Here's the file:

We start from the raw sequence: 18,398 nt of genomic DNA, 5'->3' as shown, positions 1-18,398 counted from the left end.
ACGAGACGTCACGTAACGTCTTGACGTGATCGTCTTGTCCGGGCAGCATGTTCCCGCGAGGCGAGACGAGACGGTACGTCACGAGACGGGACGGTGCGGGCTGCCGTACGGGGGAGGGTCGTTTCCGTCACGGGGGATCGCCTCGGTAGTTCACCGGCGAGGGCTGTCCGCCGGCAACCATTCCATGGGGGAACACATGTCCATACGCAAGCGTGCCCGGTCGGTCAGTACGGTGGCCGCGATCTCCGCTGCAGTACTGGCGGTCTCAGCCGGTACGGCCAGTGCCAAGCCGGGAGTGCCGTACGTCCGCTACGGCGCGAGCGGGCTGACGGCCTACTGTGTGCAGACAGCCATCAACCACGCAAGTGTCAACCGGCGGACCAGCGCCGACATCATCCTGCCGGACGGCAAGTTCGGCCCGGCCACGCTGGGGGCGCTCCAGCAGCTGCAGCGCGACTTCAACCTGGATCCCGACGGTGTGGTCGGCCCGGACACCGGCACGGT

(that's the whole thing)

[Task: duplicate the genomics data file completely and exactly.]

We start from the raw sequence: 18,398 nt of genomic DNA, 5'->3' as shown, positions 1-18,398 counted from the left end.
ACGAGACGTCACGTAACGTCTTGACGTGATCGTCTTGTCCGGGCAGCATGTTCCCGCGAGGCGAGACGAGACGGTACGTCACGAGACGGGACGGTGCGGGCTGCCGTACGGGGGAGGGTCGTTTCCGTCACGGGGGATCGCCTCGGTAGTTCACCGGCGAGGGCTGTCCGCCGGCAACCATTCCATGGGGGAACACATGTCCATACGCAAGCGTGCCCGGTCGGTCAGTACGGTGGCCGCGATCTCCGCTGCAGTACTGGCGGTCTCAGCCGGTACGGCCAGTGCCAAGCCGGGAGTGCCGTACGTCCGCTACGGCGCGAGCGGGCTGACGGCCTACTGTGTGCAGACAGCCATCAACCACGCAAGTGTCAACCGGCGGACCAGCGCCGACATCATCCTGCCGGACGGCAAGTTCGGCCCGGCCACGCTGGGGGCGCTCCAGCAGCTGCAGCGCGACTTCAACCTGGATCCCGACGGTGTGGTCGGCCCGGACACCGGCACGGT